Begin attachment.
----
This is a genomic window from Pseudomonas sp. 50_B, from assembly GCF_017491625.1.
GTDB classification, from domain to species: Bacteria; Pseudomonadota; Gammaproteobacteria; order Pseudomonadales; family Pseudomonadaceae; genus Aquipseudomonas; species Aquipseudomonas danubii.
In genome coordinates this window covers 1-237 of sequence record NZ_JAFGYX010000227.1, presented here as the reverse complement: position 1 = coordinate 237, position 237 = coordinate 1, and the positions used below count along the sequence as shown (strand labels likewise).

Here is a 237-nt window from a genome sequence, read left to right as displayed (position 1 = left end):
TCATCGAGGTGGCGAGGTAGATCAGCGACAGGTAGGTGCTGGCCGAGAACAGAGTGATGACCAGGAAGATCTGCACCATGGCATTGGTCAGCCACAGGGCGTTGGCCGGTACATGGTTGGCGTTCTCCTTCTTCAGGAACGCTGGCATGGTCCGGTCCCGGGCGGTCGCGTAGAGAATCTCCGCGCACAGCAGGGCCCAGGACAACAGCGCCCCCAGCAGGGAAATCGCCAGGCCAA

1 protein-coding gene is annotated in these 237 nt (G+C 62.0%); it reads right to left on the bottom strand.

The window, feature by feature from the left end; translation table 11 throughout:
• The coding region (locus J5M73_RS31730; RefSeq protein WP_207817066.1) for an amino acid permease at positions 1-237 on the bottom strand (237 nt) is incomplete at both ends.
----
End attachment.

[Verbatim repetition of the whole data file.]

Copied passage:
This is a genomic window from Pseudomonas sp. 50_B, from assembly GCF_017491625.1.
GTDB classification, from domain to species: Bacteria; Pseudomonadota; Gammaproteobacteria; order Pseudomonadales; family Pseudomonadaceae; genus Aquipseudomonas; species Aquipseudomonas danubii.
In genome coordinates this window covers 1-237 of sequence record NZ_JAFGYX010000227.1, presented here as the reverse complement: position 1 = coordinate 237, position 237 = coordinate 1, and the positions used below count along the sequence as shown (strand labels likewise).

Here is a 237-nt window from a genome sequence, read left to right as displayed (position 1 = left end):
TCATCGAGGTGGCGAGGTAGATCAGCGACAGGTAGGTGCTGGCCGAGAACAGAGTGATGACCAGGAAGATCTGCACCATGGCATTGGTCAGCCACAGGGCGTTGGCCGGTACATGGTTGGCGTTCTCCTTCTTCAGGAACGCTGGCATGGTCCGGTCCCGGGCGGTCGCGTAGAGAATCTCCGCGCACAGCAGGGCCCAGGACAACAGCGCCCCCAGCAGGGAAATCGCCAGGCCAA

1 protein-coding gene is annotated in these 237 nt (G+C 62.0%); it reads right to left on the bottom strand.

The window, feature by feature from the left end; translation table 11 throughout:
• The coding region (locus J5M73_RS31730; RefSeq protein WP_207817066.1) for an amino acid permease at positions 1-237 on the bottom strand (237 nt) is incomplete at both ends.